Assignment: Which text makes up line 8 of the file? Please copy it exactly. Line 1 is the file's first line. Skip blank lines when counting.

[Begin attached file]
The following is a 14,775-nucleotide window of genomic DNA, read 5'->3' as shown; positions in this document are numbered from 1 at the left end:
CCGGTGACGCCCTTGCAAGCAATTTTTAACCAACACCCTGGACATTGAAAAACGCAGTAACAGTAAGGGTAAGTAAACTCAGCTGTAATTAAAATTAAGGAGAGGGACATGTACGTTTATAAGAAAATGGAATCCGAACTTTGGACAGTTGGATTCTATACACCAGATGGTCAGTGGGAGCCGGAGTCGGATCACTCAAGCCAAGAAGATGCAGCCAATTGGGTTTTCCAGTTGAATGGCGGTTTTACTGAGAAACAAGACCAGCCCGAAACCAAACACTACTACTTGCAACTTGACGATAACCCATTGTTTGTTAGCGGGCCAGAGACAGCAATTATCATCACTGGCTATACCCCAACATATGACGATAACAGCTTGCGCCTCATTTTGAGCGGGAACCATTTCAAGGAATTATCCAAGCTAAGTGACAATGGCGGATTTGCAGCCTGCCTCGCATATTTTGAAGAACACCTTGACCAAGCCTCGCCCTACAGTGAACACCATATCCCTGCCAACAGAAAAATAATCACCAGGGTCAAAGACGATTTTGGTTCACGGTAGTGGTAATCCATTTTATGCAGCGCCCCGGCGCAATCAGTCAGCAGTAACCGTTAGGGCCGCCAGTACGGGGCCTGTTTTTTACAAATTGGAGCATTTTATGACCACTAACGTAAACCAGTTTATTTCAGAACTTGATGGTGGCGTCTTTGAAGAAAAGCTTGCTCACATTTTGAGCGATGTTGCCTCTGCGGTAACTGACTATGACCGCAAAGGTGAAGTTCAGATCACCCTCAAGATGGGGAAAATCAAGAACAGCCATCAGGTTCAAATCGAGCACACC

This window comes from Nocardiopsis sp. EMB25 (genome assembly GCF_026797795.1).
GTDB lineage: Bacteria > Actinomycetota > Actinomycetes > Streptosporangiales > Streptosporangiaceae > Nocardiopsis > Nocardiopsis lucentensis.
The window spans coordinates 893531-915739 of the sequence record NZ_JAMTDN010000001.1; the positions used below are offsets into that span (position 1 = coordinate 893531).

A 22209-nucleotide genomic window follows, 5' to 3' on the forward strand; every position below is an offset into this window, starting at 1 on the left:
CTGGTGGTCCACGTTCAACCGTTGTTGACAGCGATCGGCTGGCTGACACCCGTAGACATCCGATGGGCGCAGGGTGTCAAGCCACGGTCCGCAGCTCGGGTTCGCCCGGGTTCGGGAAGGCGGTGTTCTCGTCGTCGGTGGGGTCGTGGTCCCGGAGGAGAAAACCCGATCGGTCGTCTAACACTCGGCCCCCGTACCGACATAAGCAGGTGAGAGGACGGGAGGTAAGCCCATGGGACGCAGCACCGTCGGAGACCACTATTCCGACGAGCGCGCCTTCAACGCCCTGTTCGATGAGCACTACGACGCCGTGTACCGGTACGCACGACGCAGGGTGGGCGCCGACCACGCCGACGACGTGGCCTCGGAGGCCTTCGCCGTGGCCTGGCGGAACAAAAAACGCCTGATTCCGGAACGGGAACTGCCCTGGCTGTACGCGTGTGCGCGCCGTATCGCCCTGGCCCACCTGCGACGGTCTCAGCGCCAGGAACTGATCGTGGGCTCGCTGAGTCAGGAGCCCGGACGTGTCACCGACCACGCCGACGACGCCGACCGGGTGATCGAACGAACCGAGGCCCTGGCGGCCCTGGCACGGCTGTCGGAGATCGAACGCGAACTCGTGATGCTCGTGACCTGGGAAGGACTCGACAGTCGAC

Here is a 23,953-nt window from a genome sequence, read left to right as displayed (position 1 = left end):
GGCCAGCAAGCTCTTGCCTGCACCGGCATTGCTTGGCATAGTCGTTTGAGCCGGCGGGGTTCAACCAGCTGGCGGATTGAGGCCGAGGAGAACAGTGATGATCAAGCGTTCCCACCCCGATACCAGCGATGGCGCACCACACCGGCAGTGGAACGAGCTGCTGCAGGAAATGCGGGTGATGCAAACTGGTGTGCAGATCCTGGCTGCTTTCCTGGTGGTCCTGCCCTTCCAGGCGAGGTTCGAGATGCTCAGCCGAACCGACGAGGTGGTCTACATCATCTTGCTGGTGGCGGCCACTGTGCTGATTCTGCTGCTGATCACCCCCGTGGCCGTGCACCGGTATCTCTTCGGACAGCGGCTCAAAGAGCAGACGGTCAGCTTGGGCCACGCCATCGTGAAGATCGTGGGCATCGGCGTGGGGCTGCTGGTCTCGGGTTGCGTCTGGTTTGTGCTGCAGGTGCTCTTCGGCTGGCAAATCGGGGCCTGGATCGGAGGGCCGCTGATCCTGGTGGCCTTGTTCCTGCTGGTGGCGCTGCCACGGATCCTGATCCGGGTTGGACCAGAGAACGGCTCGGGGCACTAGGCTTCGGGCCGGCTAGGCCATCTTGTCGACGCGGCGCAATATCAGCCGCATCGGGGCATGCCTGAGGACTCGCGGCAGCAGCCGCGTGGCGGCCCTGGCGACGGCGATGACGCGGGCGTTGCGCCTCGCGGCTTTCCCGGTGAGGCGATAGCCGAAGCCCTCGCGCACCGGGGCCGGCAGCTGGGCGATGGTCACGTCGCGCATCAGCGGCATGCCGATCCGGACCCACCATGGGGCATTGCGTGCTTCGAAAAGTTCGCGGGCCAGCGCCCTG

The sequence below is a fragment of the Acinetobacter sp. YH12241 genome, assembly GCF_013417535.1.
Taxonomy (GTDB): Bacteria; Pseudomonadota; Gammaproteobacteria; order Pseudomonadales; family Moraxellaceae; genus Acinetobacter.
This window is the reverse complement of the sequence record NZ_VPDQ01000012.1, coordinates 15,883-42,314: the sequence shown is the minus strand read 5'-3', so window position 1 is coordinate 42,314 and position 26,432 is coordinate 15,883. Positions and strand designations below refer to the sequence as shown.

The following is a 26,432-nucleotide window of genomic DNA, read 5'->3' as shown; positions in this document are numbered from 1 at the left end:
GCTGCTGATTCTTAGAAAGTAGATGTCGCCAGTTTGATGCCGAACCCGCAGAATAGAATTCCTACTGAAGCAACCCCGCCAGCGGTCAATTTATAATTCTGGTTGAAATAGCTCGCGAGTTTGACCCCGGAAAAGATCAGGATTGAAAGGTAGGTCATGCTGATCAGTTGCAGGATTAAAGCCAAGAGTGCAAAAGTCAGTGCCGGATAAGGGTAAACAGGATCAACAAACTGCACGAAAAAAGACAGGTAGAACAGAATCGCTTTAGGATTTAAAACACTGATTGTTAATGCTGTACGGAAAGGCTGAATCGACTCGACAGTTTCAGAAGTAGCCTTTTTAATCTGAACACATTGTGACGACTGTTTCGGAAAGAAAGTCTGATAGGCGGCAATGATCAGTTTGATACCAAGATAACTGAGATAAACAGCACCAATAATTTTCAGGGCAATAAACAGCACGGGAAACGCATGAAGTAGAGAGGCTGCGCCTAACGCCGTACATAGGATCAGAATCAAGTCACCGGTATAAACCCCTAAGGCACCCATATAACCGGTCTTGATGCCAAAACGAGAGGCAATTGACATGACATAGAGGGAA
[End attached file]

Here is a 23,953-nt window from a genome sequence, read left to right as displayed (position 1 = left end):